Needs Assessment: Recent research advances have raised the potential for clinical application of biomarkers in psychiatric care. It is important for clinicians to understand not only the benefits that biomarkers may bring to practice, but also the needed scientific hurdles these advances should clear before they can be embraced by the field.

Learning Objectives:

• Describe what biomarkers may be able to contribute to care for mental illnesses.
• Discuss proposed characteristics of a clinically-appropriate biomarker in psychiatry.
• Evaluate the applicability of potential biomarkers to patient care.

Target Audience: Primary care physicians and psychiatrists.

CME Accreditation Statement:
This activity has been planned and implemented in accordance with the Essentials and Standards of the Accreditation Council for Continuing Medical Education (ACCME) through the joint sponsorship of the Mount Sinai School of Medicine and MBL Communications, Inc. The Mount Sinai School of Medicine is accredited by the ACCME to provide continuing medical education for physicians.

Credit Designation:
The Mount Sinai School of Medicine designates this educational activity for a maximum of 3 AMA PRA Category 1 Credit(s)TM. Physicians should only claim credit commensurate with the extent of their participation in the activity.

Faculty Disclosure Policy Statement:
It is the policy of the Mount Sinai School of Medicine to ensure objectivity, balance, independence, transparency, and scientific rigor in all CME-sponsored educational activities. All faculty participating in the planning or implementation of a sponsored activity are expected to disclose to the audience any relevant financial relationships and to assist in resolving any conflict of interest that may arise from the relationship. Presenters must also make a meaningful disclosure to the audience of their discussions of unlabeled or unapproved drugs or devices. This information will be available as part of the course material.

This activity has been peer-reviewed and approved by Eric Hollander, MD, chair and professor of psychiatry at the Mount Sinai School of Medicine, and Norman Sussman, MD, editor of Primary Psychiatry and professor of psychiatry at New York University School of Medicine. Review Date: February 20, 2008.

Drs. Hollander and Sussman report no affiliation with or financial interest in any organization that may pose a conflict of interest.

To receive credit for this activity: Read this article and the two CME-designated accompanying articles, reflect on the information presented, and then complete the CME posttest and evaluation. To obtain credits, you should score 70% or better. Early submission of this posttest is encouraged: please submit this posttest by March 1, 2010 to be eligible for credit. Release date: March 1, 2008. Termination date: March 31, 2010. The estimated time to complete all three articles and the posttest is 3 hours.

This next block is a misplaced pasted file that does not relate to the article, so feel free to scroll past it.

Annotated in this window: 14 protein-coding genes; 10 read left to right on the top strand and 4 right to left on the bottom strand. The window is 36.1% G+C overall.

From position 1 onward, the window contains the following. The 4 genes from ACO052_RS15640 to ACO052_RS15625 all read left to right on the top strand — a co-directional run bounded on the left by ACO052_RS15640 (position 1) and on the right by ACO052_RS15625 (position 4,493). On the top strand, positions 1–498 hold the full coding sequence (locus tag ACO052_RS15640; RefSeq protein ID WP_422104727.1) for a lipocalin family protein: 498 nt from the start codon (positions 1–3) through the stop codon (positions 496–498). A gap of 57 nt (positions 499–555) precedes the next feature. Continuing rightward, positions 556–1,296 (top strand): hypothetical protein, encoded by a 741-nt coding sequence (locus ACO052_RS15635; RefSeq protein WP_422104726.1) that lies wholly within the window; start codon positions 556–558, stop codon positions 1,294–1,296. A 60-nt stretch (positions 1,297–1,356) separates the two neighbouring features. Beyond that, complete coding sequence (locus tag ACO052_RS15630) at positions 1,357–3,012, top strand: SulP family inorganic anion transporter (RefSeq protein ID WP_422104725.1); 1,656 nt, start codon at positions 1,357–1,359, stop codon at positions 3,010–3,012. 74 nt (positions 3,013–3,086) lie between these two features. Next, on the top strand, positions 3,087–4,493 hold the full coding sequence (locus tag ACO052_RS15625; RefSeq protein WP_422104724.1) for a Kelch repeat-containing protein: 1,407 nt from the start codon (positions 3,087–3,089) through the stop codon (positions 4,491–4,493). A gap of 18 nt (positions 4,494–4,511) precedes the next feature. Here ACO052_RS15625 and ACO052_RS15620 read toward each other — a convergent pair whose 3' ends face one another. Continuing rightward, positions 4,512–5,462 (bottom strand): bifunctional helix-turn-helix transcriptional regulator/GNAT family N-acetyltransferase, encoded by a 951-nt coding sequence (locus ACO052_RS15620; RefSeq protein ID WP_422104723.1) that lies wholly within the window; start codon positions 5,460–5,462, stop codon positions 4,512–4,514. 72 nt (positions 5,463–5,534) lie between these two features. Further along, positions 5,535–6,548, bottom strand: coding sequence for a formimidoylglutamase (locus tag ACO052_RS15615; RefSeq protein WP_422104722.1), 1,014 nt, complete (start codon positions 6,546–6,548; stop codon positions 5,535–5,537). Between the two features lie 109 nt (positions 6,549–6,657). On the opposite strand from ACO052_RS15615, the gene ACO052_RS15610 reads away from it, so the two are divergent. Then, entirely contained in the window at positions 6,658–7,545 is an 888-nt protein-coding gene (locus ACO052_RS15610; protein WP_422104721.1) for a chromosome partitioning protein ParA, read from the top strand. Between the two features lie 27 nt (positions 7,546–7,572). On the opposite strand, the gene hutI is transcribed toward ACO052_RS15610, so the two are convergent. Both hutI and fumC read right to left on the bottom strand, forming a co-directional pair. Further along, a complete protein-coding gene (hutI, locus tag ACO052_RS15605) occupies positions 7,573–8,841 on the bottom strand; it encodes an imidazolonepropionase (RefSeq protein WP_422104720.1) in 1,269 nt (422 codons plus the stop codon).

Dr. Cook is director of the Depression Research Program at the University of California, Los Angeles (UCLA) and associate director of the UCLA Laboratory of Brain, Behavior, and Pharmacology at the Semel Institute for Neuroscience and Human Behavior.

Disclosure: Dr. Cook receives grant support from Aspect Medical Systems, Cyberonics, Eli Lilly, Hi Q Foundation, the National Institutes of Health, Novartis, Pfizer, and Sepracor; and is on the speakers’ bureaus of Bristol-Myers Squibb, the Medical Education Speakers Network, and Wyeth. Dr. Cook is co-inventor of the cordance method, and his patent rights have been assigned to and are owned by the Regents of the University of California.

Acknowledgments: Dr. Cook wishes to acknowledge the mentoring of Dr. Andrew Leuchter; collegial discussions with Dr. Aimee Hunter and technical assistance from Ms. Kelly Nielson in the preparation of this manuscript; and the support of the professional staff at the UCLA Depression Research Program and the UCLA Laboratory of Brain, Behavior, and Pharmacology at the Semel Institute.

Please direct all correspondence to: Ian A. Cook, MD, UCLA Depression Research Program, Semel Institute, 760 Westwood Plaza, Los Angeles, CA 90024-1759; Tel: 310-825-0304; Fax: 310-825-7642; E-mail:; Website:




Advances in fundamental neurobiology, neuroimaging, neurophysiology, behavioral genetics, and other current high-throughput “omics” fields have yielded considerable advances in understanding the machinery of the brain and how it is altered in disorders of the mind. A recurrent theme for several decades of psychiatric research has been an interest in clinical biomarkers, namely, those biologic features that inform diagnosis, prognosis, or response to treatment. Recent research findings have increased the visibility of several promising biomarker approaches; some illustrative examples are drawn from studies of physiologic measures in mood disorders. The potential for biomarkers to advance the care of mental illness is great, but several caveats must be considered in order to avoid pitfalls that prevent adoption by the field. Pragmatic aspects of evaluating biomarker technologies are proposed that may guide useful development and possible adoption of these techniques.